Pencaitland community was recently contacted by an Arthur Greenan of East Linton, raising the issue of public access to rural land, enshrined in the Right to Roam legislation enacted in 2003.
Mr Greenan became aware of public access issues in East Lothian when organising a local event to take horses from his East Linton home down to the coast to Whitekirk. This became a battle to find an unencumbered route, discovering numerous impediments that made it all but impossible to use paths that were meant to be open to public access but were either locked or blocked.
As Arthur Greenan sees it, “John Muir won freedom of access to the countryside for millions of Americans but in his native county of East Lothian thousands of citizens are being denied their rightful access to the countryside.”
Scotland gained what many now refer to as “Right to Roam” legislation with the passing by the Scottish Parliament of the Land Reform (Scotland) Act 2003. This gives statutory access rights to most land and inland water in Scotland. The rights under the Act must be exercised responsibly by respecting people’s safety, privacy and livelihoods; and with regard to Scotland’s environment.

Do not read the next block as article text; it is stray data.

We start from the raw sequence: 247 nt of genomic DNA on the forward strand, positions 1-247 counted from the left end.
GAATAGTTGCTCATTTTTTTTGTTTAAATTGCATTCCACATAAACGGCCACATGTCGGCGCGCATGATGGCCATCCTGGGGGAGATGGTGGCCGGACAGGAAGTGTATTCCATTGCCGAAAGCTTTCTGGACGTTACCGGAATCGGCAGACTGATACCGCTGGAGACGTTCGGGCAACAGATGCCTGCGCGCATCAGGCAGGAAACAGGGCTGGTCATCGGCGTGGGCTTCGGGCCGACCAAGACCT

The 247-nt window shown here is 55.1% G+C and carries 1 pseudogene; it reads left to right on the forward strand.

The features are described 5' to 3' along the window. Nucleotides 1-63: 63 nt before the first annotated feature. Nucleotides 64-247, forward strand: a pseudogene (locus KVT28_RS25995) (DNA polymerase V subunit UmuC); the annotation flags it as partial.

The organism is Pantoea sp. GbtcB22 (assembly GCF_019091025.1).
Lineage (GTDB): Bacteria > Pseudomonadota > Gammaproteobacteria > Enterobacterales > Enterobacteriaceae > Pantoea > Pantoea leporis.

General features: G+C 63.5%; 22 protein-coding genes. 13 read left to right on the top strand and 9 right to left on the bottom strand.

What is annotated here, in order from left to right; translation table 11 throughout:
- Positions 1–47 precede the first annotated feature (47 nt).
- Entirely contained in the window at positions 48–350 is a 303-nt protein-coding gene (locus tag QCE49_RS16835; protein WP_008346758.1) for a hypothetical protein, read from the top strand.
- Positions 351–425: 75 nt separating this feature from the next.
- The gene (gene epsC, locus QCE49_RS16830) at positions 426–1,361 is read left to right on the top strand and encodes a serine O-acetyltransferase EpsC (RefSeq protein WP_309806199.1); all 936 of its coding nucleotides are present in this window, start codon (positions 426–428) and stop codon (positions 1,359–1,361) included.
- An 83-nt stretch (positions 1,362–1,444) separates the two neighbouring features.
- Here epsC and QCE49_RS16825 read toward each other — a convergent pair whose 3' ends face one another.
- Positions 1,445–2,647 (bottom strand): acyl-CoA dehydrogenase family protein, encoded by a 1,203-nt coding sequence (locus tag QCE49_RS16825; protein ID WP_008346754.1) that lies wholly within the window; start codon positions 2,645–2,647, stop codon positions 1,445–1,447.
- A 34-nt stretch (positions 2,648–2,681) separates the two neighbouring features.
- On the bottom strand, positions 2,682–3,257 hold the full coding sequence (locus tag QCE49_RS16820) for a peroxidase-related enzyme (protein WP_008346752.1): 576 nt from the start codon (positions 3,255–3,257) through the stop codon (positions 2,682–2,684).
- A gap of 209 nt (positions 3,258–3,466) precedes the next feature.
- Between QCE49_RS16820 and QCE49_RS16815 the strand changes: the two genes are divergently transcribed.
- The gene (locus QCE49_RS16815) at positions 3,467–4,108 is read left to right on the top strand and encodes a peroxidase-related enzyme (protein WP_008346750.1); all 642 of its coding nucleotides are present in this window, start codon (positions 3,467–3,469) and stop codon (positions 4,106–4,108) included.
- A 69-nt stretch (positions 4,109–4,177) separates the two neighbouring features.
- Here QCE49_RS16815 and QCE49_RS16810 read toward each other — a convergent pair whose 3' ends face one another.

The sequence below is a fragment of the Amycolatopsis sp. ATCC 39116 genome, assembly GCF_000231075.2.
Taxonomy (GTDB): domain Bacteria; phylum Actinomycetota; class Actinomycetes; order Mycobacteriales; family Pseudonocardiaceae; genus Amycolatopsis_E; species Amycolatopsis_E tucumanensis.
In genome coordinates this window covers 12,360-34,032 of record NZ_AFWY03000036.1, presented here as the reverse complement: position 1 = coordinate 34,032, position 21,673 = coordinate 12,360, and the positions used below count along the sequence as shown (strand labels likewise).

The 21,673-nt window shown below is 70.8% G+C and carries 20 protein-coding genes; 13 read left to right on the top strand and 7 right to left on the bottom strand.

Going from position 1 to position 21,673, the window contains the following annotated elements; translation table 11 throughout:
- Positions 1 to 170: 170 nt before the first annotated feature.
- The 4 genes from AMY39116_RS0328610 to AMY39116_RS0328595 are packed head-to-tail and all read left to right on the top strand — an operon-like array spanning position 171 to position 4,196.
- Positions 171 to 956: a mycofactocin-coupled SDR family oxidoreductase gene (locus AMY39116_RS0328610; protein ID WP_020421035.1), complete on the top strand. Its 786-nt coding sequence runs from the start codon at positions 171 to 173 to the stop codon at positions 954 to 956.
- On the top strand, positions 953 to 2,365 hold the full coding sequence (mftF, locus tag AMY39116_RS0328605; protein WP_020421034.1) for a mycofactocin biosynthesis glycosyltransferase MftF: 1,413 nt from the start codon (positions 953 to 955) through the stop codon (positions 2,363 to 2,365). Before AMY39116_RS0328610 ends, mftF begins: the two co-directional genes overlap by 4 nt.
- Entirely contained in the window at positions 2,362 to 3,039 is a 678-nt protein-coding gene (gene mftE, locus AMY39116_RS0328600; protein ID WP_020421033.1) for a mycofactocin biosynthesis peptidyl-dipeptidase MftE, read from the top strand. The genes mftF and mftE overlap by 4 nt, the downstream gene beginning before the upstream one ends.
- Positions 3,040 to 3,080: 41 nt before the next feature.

However, if Arthur Greenan’s experiences are representative across other parts of the county, it would seem that the theory enshrined in this legislation does not match up with its practical application in East Lothian.
It’s now ten years since the legislation came into force and it’s a little known fact that this law is currently under review, with an opportunity for interested members of the public to have their say. Unfortunately, to date, this does not appear to have been publicised by East Lothian Council.
Mr Greenan, aware that the deadline for comments to the Scottish Government on current Right to Roam legislation is looming (submissions need to be made by the 11th of January 2013), has asked a number of Community Councils to bring this issue to the attention of local residents.
Have your sayThe Land Reform Review Group was set up by the Scottish Government in July 2012 to look at a range of land issues, including the effectiveness of Right To Roam. If you have a view you can submit it via email to firstname.lastname@example.org or write to the following address no later than the 11th of January.
Land Reform Review Secretariat
Q. Have you experienced problems with access to or through the countryside in and around Pencaitland? If you have please share your experiences with a comment below.